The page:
Share: The most important step is sharing what you’ve learned! Teachers that use virtual field trips regularly ask students to create artifacts that represent their learning. In addition to a written reflection, consider visual projects like photo journals, digital stories, and blog posts. As you bring more virtual field trips into your classroom, students can compare them and identify which they like the best. Parents, administrators and your community will love seeing the places you’ve visited and will begin to follow along on your journey. Consider sharing your participation via your classroom newsletter or website, and also let the organization conducting the VFT know how you participated. They will appreciate the feedback, and may offer additional opportunities to recognize your classroom.
If the idea of participating in VFTs is new to you, don’t be overwhelmed. Take small steps such as watching one of these events on your own. Some teachers use virtual field trips as an activator into a unit. They don’t replace the need-to-see content, but rather provide a foundational experience to ask questions and prepare for the unit of study.
Here are five of the best trips to consider:
- White House it’s an election year!
“Inside the White House” is a good idea for older elementary and middle school students learning about government, as well as any civics or American history class. Students can watch videos or take an interactive tour through the West Wing, the South Lawn, the East Wing, and the Residence. There is also a slide show of the presidents and other historical information.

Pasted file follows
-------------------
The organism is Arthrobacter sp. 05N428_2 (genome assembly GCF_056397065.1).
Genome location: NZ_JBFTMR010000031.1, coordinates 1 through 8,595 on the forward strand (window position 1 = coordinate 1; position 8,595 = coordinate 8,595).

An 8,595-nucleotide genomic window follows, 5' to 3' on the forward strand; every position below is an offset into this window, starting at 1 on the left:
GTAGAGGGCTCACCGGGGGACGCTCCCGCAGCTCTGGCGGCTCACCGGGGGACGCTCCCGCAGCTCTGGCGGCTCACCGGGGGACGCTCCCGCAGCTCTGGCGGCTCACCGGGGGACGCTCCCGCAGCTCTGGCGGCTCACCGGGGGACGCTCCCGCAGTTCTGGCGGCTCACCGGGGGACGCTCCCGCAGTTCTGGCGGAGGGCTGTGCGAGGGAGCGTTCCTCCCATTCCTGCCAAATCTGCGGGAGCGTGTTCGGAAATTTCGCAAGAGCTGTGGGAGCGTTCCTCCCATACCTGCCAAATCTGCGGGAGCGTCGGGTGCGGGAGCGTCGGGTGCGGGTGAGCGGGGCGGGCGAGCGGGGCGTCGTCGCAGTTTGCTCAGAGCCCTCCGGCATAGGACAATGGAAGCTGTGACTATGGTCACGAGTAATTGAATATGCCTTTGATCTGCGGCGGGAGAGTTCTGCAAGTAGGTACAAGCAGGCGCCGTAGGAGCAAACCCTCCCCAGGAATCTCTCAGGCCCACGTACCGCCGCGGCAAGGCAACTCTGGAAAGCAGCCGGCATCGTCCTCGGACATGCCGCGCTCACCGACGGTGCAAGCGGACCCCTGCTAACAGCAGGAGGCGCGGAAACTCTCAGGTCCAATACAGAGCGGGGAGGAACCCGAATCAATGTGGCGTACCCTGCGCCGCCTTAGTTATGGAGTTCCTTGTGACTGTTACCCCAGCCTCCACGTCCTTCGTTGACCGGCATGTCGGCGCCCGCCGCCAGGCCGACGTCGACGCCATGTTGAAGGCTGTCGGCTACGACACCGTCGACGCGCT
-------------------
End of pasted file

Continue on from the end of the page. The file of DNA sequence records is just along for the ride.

- Mt. Everest and no one will need oxygen!
From recent panoramas and photo galleries, to travel logs and fun facts, students can make their very own virtual climb of Mt. Everest.
- Hershey’s Factory who doesn’t like chocolate!
Sometimes students just want to explore something cool, like chocolate. Thanks to step-by-step videos on its chocolate-making process, Hershey’s gives students a fun virtual field trip … even if it’s minus the smell and taste of chocolate!
- Panoramas of the world and no freaking security lines!
View high-definition panoramas from anywhere in the world, including snowy mountain tops and deep sea coral reefs, at 360 Cities, which contains one of the internet’s largest collection of uploaded panoramic images. Students can access to navigable views of cities, natural landscapes and much more. The site also offers tools for people to create their own panoramas. For more specific panoramas, check out the Seven Wonders of the World. This website has panoramic views of all Seven Wonders of the World, which include the Colosseum in Rome, The Great Wall of China, Petra in Jordan, The Taj Mahal in India, Machu Picchu in Peru Christ Redeemer in Rio, and Chichén Itzá in Mexico.
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